7.2.3. Moving the Testudo
A Testudo can move one square in one of the four directions unless blocked by another piece or the edge of the board.
7.2.4. Moving the Phalanx
A Phalanx moves one square in one of the four directions unless blocked by another piece or the edge of the board. The exception to this is the Phalanx Decursio.
220.127.116.11. Phalanx Decursio
A Phalanx has a special move called the Decursio or charge. The charge allows the Phalanx to move in the direction it is lined up, in the direction of its length, for as many squares as desired, taking consecutive opponent pieces it encounters in line, until stopped. The charge can be initiated only if there are one or more empty squares between the starting end of the Phalanx and an opponent Latros. The charge can continue through opponent Latros, taking each piece as the Phalanx charges until an empty space, a Centurion, a friendly piece, or the edge of the board is encountered. A Phalanx can be kept from performing a Decursio, or charge, if an enemy piece is placed so as to directly abut it, eliminating any space for it to move in that direction. A formation must always move to attack, and if it cannot move, it cannot successfully attack.
So if, for example, an opponent has two Latros next to each other in the same line as the players Phalanx and there are one or more empty squares between the closest end of the Phalanx and the opponents Latros, the Phalanx can charge through the two opponent Latros in a single move, taking both pieces.
8. Capturing Pieces
8.1. Capturing a Latros
A lone Latros is captured when two opponent pieces are moved into a line against the Latros. This is accomplished either by arranging for a single space between opposing Latros then moving a supporting Latros into the space between, or by moving a Latros into the space directly behind the other Latros, thereby capturing the opponents Latros. If there are two opponent Latros in the same line with the attacking Latros, then the attack fails and nothing is captured. The key to a successful attack is that there should be two attackers to one defender. Two attackers versus two defenders is a stalemate. However, the mere presence of two stones next to an enemy will not take that enemy, because any effort to attack must involve the movement of at least one piece, and if there is no move, there is no attack.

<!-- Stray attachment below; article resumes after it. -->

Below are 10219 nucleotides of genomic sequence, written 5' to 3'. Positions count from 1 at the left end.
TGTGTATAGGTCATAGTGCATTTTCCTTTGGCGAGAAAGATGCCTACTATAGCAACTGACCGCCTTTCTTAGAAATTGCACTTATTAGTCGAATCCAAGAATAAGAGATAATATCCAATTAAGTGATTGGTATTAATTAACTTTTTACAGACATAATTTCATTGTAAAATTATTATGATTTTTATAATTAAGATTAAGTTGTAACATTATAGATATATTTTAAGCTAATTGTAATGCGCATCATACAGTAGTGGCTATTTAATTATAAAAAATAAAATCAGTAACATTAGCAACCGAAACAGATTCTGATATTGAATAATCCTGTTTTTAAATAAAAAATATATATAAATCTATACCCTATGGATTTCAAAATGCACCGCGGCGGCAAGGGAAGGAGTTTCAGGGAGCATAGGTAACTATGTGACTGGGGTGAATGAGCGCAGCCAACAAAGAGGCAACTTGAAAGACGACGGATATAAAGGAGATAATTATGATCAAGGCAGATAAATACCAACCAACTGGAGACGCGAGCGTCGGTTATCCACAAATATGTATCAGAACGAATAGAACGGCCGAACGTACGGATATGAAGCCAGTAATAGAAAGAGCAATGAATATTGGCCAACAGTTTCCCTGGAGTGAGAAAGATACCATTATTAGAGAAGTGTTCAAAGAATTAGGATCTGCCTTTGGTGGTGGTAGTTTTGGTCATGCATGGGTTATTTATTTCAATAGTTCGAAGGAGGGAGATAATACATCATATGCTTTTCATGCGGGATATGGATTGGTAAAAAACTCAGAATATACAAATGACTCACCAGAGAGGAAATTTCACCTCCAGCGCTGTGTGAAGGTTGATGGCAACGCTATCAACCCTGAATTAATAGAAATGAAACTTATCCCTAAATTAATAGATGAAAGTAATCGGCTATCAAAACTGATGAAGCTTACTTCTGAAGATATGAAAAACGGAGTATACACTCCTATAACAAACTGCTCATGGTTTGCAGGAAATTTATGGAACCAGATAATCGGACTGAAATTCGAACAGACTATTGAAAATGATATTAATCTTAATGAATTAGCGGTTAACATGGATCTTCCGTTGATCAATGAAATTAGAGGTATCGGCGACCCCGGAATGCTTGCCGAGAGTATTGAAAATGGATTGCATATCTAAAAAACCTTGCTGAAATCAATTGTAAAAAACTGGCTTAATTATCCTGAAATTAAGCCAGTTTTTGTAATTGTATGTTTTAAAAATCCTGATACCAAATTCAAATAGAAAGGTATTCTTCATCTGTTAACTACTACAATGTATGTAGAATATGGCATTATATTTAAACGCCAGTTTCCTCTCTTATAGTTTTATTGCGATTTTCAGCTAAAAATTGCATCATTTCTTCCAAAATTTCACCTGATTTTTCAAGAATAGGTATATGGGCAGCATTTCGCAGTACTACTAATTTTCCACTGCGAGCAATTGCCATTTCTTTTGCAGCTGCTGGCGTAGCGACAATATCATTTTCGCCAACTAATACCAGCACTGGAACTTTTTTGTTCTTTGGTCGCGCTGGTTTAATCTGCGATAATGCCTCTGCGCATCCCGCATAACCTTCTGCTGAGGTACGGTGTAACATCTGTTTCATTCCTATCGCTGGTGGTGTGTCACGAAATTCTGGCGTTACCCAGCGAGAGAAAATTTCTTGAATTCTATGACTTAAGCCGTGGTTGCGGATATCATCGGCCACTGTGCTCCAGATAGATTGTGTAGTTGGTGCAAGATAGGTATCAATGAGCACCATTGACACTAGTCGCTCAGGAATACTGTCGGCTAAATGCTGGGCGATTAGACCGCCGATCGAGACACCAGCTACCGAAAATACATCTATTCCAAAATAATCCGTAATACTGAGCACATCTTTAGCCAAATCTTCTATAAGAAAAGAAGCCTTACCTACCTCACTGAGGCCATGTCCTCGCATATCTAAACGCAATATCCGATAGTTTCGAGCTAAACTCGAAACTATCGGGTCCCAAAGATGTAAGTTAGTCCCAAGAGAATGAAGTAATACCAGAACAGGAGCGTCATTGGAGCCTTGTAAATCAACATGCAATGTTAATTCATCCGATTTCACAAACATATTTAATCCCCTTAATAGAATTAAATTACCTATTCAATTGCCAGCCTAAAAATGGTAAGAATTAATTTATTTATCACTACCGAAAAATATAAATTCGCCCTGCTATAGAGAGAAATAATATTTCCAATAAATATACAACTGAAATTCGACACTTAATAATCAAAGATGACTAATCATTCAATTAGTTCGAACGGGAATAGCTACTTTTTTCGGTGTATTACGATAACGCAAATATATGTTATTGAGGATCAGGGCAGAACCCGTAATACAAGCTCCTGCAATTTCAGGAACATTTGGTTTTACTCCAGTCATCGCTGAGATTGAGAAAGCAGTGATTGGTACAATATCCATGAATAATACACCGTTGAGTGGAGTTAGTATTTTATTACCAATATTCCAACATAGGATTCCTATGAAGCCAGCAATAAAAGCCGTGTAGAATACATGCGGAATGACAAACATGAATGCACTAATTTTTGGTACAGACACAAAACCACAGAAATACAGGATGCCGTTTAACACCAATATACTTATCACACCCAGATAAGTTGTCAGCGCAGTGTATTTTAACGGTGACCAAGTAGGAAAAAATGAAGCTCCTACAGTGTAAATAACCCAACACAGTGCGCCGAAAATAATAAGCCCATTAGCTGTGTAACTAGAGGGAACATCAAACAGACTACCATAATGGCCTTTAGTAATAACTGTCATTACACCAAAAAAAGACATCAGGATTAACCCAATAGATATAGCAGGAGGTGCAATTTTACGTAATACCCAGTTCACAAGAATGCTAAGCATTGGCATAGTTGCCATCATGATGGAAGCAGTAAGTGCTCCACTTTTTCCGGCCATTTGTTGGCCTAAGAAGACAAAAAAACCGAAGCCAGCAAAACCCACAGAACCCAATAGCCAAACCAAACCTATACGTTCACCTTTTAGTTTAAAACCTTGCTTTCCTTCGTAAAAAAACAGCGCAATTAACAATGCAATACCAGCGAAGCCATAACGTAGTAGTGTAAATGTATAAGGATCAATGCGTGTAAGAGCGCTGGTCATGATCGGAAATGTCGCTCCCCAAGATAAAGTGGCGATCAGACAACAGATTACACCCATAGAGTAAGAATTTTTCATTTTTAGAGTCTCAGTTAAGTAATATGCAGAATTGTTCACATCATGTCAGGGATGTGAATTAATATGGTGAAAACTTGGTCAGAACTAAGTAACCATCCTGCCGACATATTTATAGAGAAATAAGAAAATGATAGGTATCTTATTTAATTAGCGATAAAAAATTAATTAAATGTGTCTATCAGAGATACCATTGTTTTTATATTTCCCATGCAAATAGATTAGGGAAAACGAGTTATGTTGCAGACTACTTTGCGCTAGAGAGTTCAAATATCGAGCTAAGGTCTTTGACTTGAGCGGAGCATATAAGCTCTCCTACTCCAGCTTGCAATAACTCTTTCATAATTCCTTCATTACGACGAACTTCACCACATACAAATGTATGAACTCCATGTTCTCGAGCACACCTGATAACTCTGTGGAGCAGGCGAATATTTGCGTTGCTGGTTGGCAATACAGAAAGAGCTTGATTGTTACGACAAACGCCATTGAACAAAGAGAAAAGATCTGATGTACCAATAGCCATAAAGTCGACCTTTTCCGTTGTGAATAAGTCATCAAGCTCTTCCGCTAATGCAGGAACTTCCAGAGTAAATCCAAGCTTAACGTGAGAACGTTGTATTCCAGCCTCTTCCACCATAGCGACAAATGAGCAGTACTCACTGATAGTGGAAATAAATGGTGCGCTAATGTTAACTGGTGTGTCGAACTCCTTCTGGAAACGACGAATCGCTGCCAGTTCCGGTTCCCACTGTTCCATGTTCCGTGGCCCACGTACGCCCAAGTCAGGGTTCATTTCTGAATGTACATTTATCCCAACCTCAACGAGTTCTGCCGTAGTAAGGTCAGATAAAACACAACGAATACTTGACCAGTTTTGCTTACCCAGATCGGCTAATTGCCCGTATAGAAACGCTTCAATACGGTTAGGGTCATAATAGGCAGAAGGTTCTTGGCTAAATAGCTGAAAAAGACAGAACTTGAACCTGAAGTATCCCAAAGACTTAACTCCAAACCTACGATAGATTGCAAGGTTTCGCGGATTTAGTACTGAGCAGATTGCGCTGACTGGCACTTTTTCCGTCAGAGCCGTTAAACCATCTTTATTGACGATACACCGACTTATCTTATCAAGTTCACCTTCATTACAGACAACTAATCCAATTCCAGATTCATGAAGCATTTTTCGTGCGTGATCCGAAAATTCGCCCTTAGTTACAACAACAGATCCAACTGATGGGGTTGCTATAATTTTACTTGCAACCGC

A Centurion can assist in a capture but it cannot be the piece that moves into the empty space. Instead, the Centurion can support another Latros when that Latros moves into the empty space. The Centurion can initiate a capture if it moves up behind a friendly Latros to support its attack on an opponent Latros. The key to a Centurion assisting in capture is that a Centurion will not fight on the front line.
Note that this capture can occur in any of the four directions just so long as the two Latros are in line with the opponent Latros being attacked.
For the Testudo, the same rule applies for capture as it does for two Latros side by side. However, the entire Testudo can move as one into position against an opponent Latros, thereby capturing the Latros. If there are two opponent Latros side by side and the Testudo moves up against both, then both opponent Latros are captured.
The Testudo remains where it moved to after the attack and that leaves an open space for the Testudo to attack the next turn. Note that a Testudo attack is stopped by two Latros, one behind the other. The attack can be initiated only if there is exactly one empty square between the starting end of the Testudo and any opponent Latros. A formation must always move to attack, and if it cannot move, it cannot successfully attack.
8.1.1. Centurion Assisted Captures
A Centurion can assist in captures but itself cannot be directly involved in the capture, that is, the Centurion cannot be at the point of attack. A Centurion can back up a Latros or a formation but it cannot be the one facing the opponents Latros about to be captured. The key to a Centurion assisting in capture is that a Centurion will not fight on the front line.
Here, a testudo, with a Centurion as part of it, can capture two Latros normally as it moves.
However, Centurions cancel each other out.
If an attacking Testudo with a Centurion participating within attacks and it hits a formation that has an enemy Centurion within it, the Centurions cancel each other out and the attack fails.
If an attacking Phalanx with a Centurion participating within it is charging and it hits a Latros that has an enemy Centurion within it, the Centurions cancel each other out and the charge fails since there are only 3 pieces left that are involved in the charge and a Phalanx cannot successfully charge through enemy pieces unless it has 4 members.
A Centurion adds additional attack power to a capture when it assists.
This power comes in two forms. One is that the presence of a Centurion allows the stalemate of two latros versus two latros to be broken; the presence of a Centurion behind a just moved, attacking latros allows the near enemy latros to be taken regardless. In effect, the Centurion empowers the active latros to defeat a supported enemy.
The only exception to this would be if the opponents enemy Centurion were supporting behind the attacked Latros. The Centurions would then cancel each other out as though they were not there and the attack would fail since it then becomes one Latros against another.
A Centurion can even assist in capturing a Latros if it is positioned at right angles in an attack, and provides the same empowerment.